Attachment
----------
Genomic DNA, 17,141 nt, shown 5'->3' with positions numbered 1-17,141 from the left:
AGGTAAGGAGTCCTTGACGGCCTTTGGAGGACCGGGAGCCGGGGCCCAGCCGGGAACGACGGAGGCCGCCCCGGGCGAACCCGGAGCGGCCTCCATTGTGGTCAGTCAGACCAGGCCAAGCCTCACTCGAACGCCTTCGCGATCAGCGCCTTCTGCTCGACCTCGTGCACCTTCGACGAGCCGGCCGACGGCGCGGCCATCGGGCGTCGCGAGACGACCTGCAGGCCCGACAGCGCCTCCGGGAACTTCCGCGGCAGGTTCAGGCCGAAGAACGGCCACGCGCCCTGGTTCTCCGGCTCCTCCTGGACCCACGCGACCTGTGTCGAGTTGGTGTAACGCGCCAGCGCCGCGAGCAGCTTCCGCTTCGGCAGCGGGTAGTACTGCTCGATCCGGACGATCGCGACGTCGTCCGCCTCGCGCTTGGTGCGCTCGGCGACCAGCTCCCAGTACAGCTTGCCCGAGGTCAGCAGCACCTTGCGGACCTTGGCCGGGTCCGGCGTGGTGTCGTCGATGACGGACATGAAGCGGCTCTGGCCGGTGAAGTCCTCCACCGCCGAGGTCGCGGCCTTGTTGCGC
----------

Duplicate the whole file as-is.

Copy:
Genomic DNA, 17,141 nt, shown 5'->3' with positions numbered 1-17,141 from the left:
AGGTAAGGAGTCCTTGACGGCCTTTGGAGGACCGGGAGCCGGGGCCCAGCCGGGAACGACGGAGGCCGCCCCGGGCGAACCCGGAGCGGCCTCCATTGTGGTCAGTCAGACCAGGCCAAGCCTCACTCGAACGCCTTCGCGATCAGCGCCTTCTGCTCGACCTCGTGCACCTTCGACGAGCCGGCCGACGGCGCGGCCATCGGGCGTCGCGAGACGACCTGCAGGCCCGACAGCGCCTCCGGGAACTTCCGCGGCAGGTTCAGGCCGAAGAACGGCCACGCGCCCTGGTTCTCCGGCTCCTCCTGGACCCACGCGACCTGTGTCGAGTTGGTGTAACGCGCCAGCGCCGCGAGCAGCTTCCGCTTCGGCAGCGGGTAGTACTGCTCGATCCGGACGATCGCGACGTCGTCCGCCTCGCGCTTGGTGCGCTCGGCGACCAGCTCCCAGTACAGCTTGCCCGAGGTCAGCAGCACCTTGCGGACCTTGGCCGGGTCCGGCGTGGTGTCGTCGATGACGGACATGAAGCGGCTCTGGCCGGTGAAGTCCTCCACCGCCGAGGTCGCGGCCTTGTTGCGC